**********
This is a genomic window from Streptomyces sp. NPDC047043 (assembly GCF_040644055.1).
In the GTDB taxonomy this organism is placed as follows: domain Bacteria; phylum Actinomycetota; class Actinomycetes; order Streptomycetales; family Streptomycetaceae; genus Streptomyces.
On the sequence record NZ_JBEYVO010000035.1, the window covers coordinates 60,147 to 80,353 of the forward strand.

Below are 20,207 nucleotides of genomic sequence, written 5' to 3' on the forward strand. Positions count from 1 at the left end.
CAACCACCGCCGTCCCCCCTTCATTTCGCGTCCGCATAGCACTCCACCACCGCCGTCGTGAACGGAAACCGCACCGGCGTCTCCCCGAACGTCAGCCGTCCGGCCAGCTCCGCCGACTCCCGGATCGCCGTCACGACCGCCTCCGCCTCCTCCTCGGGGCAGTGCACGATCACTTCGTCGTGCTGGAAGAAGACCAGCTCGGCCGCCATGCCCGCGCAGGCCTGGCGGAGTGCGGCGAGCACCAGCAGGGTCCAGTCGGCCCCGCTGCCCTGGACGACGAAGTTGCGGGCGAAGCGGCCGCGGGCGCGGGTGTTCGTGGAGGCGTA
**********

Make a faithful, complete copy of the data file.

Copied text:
This is a genomic window from Streptomyces sp. NPDC047043 (assembly GCF_040644055.1).
In the GTDB taxonomy this organism is placed as follows: domain Bacteria; phylum Actinomycetota; class Actinomycetes; order Streptomycetales; family Streptomycetaceae; genus Streptomyces.
On the sequence record NZ_JBEYVO010000035.1, the window covers coordinates 60,147 to 80,353 of the forward strand.

Below are 20,207 nucleotides of genomic sequence, written 5' to 3' on the forward strand. Positions count from 1 at the left end.
CAACCACCGCCGTCCCCCCTTCATTTCGCGTCCGCATAGCACTCCACCACCGCCGTCGTGAACGGAAACCGCACCGGCGTCTCCCCGAACGTCAGCCGTCCGGCCAGCTCCGCCGACTCCCGGATCGCCGTCACGACCGCCTCCGCCTCCTCCTCGGGGCAGTGCACGATCACTTCGTCGTGCTGGAAGAAGACCAGCTCGGCCGCCATGCCCGCGCAGGCCTGGCGGAGTGCGGCGAGCACCAGCAGGGTCCAGTCGGCCCCGCTGCCCTGGACGACGAAGTTGCGGGCGAAGCGGCCGCGGGCGCGGGTGTTCGTGGAGGCGTA